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The geographic, cultural, and economic differences that long defined the world are fast disappearing and are being replaced by new realities, new opportunities and new challenges for young people.
Young people today are confronted with new developments in the ways and means of learning; often rapid economic change, social dislocation and growing, if uneven, affluence; increasing urbanization and rural isolation; and the affects of climate change and threats to the natural environment. Political instability and the shadow of ethnic and religious conflict and violence hang over the lives of many young people.
Geographic location, physical environment, ethnicity, gender, socio-economic background, religious beliefs, cultural background, and sexual orientation are some of the characteristics that differentiate young people. Consequently, young people require supports and different resources based on their differing characteristics, aspirations and needs.
Malta is of the view that in this global context empowering young women and young men is critical if they are to successfully overcome the challenges and avail of the opportunities that face them today.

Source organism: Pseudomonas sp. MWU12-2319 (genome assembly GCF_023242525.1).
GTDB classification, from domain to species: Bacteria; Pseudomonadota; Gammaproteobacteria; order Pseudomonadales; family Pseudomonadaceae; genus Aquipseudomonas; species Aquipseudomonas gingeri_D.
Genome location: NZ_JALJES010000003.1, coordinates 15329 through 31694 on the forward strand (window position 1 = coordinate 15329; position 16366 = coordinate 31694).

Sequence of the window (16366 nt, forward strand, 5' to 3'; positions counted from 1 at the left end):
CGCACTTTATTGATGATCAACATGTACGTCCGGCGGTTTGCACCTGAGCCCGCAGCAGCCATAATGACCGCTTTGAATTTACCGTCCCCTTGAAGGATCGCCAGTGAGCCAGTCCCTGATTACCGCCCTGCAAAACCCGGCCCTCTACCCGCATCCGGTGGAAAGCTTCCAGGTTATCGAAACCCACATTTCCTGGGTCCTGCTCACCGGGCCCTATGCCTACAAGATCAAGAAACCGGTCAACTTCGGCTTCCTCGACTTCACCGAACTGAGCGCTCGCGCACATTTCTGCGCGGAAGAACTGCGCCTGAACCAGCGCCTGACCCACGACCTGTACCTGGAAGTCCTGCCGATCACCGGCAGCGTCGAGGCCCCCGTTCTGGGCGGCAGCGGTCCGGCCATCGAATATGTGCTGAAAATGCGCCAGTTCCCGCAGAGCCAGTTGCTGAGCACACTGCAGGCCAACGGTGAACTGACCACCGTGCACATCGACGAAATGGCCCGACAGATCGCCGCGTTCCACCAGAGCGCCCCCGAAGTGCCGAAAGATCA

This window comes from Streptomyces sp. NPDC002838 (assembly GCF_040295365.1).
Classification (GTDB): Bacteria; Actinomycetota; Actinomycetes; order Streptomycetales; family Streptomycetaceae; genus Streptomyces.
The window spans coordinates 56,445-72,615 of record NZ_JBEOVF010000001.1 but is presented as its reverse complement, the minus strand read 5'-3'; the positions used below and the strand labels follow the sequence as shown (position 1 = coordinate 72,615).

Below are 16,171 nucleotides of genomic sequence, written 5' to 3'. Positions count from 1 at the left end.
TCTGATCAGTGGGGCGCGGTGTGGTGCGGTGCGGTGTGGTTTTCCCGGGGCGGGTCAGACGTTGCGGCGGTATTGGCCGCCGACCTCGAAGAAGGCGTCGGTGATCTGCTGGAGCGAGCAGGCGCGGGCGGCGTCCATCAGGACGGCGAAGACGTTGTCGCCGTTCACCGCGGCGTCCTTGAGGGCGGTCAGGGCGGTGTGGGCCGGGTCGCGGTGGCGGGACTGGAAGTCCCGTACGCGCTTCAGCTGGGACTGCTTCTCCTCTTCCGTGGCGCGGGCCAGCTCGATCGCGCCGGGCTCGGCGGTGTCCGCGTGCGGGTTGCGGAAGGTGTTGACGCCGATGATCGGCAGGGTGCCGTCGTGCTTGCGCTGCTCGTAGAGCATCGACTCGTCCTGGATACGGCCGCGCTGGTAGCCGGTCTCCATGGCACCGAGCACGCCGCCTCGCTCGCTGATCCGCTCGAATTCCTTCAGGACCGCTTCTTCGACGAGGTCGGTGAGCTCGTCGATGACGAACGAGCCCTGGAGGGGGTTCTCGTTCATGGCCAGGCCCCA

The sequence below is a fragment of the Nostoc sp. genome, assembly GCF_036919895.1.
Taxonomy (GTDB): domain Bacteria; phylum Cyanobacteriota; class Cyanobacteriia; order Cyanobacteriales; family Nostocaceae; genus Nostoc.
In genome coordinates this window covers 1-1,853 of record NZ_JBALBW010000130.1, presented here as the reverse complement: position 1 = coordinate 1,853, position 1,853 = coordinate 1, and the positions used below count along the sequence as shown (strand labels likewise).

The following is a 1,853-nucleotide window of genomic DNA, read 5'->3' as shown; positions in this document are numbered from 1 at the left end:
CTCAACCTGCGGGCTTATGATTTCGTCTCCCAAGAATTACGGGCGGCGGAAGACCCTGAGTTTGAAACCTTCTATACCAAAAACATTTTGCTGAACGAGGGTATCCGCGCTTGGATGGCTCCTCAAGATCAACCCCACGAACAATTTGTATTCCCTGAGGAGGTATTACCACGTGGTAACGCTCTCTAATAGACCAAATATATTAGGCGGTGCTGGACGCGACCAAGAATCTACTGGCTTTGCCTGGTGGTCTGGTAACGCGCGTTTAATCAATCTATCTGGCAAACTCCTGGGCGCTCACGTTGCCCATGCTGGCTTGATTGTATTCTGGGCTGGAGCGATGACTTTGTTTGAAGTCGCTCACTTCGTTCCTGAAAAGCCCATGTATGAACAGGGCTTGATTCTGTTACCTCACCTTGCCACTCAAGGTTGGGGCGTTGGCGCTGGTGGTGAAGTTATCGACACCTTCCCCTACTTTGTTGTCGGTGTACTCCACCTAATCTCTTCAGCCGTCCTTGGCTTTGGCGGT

Empowerment is based on respect for the individuality, worth and dignity of every young person regardless of their gender, beliefs, ethnicity, capacities, socio-economic background and sexual orientation; for the right to have their voice heard and to be informed on all issues that concern them; and for the right to determine their own future and happiness.
Empowerment upholds the human rights and responsibilities of young people. It fosters gender equality and equal treatment for all as well as social solidarity, civic engagement and volunteerism. It promotes good and responsible governance and strengthens the democratic process. It recognises the particular needs and aspirations of young people with disabilities, young people at risk, and those living in indigenous communities.
In its foreign policy, Malta seeks to support young people and youth organisations both in the Mediterranean region and further afield, while domestically it seeks to encourage young people to be opened to the wider world and to engage actively with its many peoples and cultures.
There are no surveys or studies that describe recent general trends on youth interest in global issues. A study entitled “The Participation of Maltese Young People in the Voluntary Sector” published in 2012 had noted that “the voluntary youth sector lacks the human resources necessary to see through its plans and seems to be experiencing difficulties in attracting the participation of young people. Voluntary organisations also seem to have a dearth of the basic resources they require to cope with the complex process to apply for funding through EU programmes. Most lack legal, financial and a governance framework.” However, the National Youth Council together with a number of youth organisations, such as Malta UNESCO Youth Organisation, MaltMUN, Kopin and AIESEC, offer opportunities for young participants to get involved in global issues such as UN Millennium Development goals, Human rights and Sustainable development.